Apply Yourself

Get into the minds of the Millennial Market by asking the questions they are expected to answer


To be or not to be? That is the question, or at least one of the questions that have weighed heavily on the minds of mankind throughout history.

We, both as individuals and as a society, are forever searching, wandering and pondering our way through time, looking for answers to questions that bother us so.

Who’s on first?

 Who let the dogs out?

 What went wrong with the No. 1 pencil?

Inquiring minds want to know, none more so than the administrators who spend their autumns buried not under piles of leaves but mountains of essays, mandatory components of the millions of college applications submitted this time each year.

This fall, there are more than 20 million students pursuing some sort of post-secondary education. If you figure the average application requires one 500-word essay, that’s 10 billion written words worth of thoughtful consideration. Millennial Marketers endeavoring to get inside the minds of the campus consumer base might be well served to get first into the thought processes of Generation Why? before they even get into college.

Think about it . . . that’s exactly what the colleges themselves are trying to do. Admissions essays aren’t designed to result in answers as much as they are created to reveal the thought process of the essayist. There’s no right and wrong, only write and reveal.

Otherwise, how would anyone ever accept the challenge of some of the essay prompts unique to certain schools?

At the University of Virginia, where students regularly – almost daily – paint messages on Beta Bridge, a railroad overpass near campus, one of the essay prompts for this year’s applicants is to consider, What would you paint on Beta Bridge and why is this your message?

One supplemental essay option for applicants to the University of North Carolina-Chapel Hill this year is: You get one do-over of any moment of your life. What would you do over, and why?

The University of Chicago has long been renowned for its provocative essay questions (it admits as much verbatim on its website).  If you don’t like any of the ones offered this year, you could choose a favorite track off the Admissions Office’s All-Time Greatest Hits playlist. Would you care for an exploration of a word impossible to directly translate from its original language? Or are you more in the mood for an examination of the way the mantis shrimp views the world differently (better?) than we are capable of?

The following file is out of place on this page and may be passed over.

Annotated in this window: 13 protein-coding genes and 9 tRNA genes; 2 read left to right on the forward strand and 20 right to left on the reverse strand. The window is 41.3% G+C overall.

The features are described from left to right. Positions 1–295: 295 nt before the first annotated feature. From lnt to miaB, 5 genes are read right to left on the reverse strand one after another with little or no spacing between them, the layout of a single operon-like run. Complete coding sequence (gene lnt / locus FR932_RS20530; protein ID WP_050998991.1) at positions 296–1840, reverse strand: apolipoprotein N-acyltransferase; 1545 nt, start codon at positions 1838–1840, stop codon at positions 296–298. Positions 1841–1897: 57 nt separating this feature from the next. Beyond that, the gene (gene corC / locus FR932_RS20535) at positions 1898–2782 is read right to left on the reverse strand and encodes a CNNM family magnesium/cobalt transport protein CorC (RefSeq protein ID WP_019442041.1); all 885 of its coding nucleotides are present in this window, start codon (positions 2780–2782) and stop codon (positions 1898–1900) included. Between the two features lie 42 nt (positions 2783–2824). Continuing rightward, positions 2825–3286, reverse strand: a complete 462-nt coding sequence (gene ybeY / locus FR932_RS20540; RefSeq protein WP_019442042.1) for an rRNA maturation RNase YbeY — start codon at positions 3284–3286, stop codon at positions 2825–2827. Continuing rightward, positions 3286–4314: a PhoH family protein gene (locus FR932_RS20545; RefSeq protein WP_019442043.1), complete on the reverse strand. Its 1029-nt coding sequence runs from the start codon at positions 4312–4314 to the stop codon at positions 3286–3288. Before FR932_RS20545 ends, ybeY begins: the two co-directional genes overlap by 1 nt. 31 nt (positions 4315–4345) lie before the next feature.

These are great questions, right? When we romanticize the intellectual expedition that is the college experience, we think of long nights spent discussing and debating these very subjects. (Admittedly, among my friends, our focus was more on fried shrimp than mantis).

So much of Millennial Marketing strategy is fixated on the behaviors of today’s on-campus consumer, and necessarily so. But when you stop to consider the deep contemplation going on inside college-aged crania, it gives you a greater appreciation for the people you are striving to connect with.

Which is why we, at Newbridge, invite you to do as they do. Listed below are the five essay prompts included on the current Common Application, which will be used to help determine admissions for the 2016 Fall semester.

Take a moment to read through these questions. If you were applying to college today (as your actual consumer base of the near future is actually doing right now), which essay prompt would you prefer?

  • Some students have a background, identity, interest or talent that is so meaningful they believe their application would be incomplete without it. If this sounds like you, then please share your story.
  • The lessons we take from failure can be fundamental to later success. Recount an incident or time when you experienced failure. How did it affect you, and what did you learn from the experience?
  • Reflect on a time when you challenged a belief or idea. What prompted you to act? Would you make the same decision again?
  • Describe a problem you’ve solved or a problem you’d like to solve. It can be an intellectual challenge, a research query, an ethical dilemma – anything that is of personal importance, no matter the scale. Explain its significance to you and what steps you took or could be taken to identify a solution.
  • Discuss an accomplishment or event, formal or informal, that marked your transition from childhood to adulthood within your culture, community or family.

Some of these may sound familiar to you. Some of you may be experiencing long-dormant angst from your own essay writing days. For that, we are sorry. But we do not apologize for jump-starting your curiosity. Already, you are a step closer to understanding your Millennial audience.

We don’t seriously expect anyone to unsheathe their sharpened Ticonderogas actually write a 500-word essay. But if you do, it won’t go to waste. Email it to us and we’ll consider sharing excerpts in an upcoming blog.

At the very least, we encourage you to take a moment to think about what you would say if forced to write one of these essays. It just may help you see your marketplace with clearer eyes.

Kinda like a mantis shrimp.

David Seigerman’s latest book, Take Your Eye Off The Ball 2.0 (Triumph Books)
will be released this fall. Follow him at @dseigs18.

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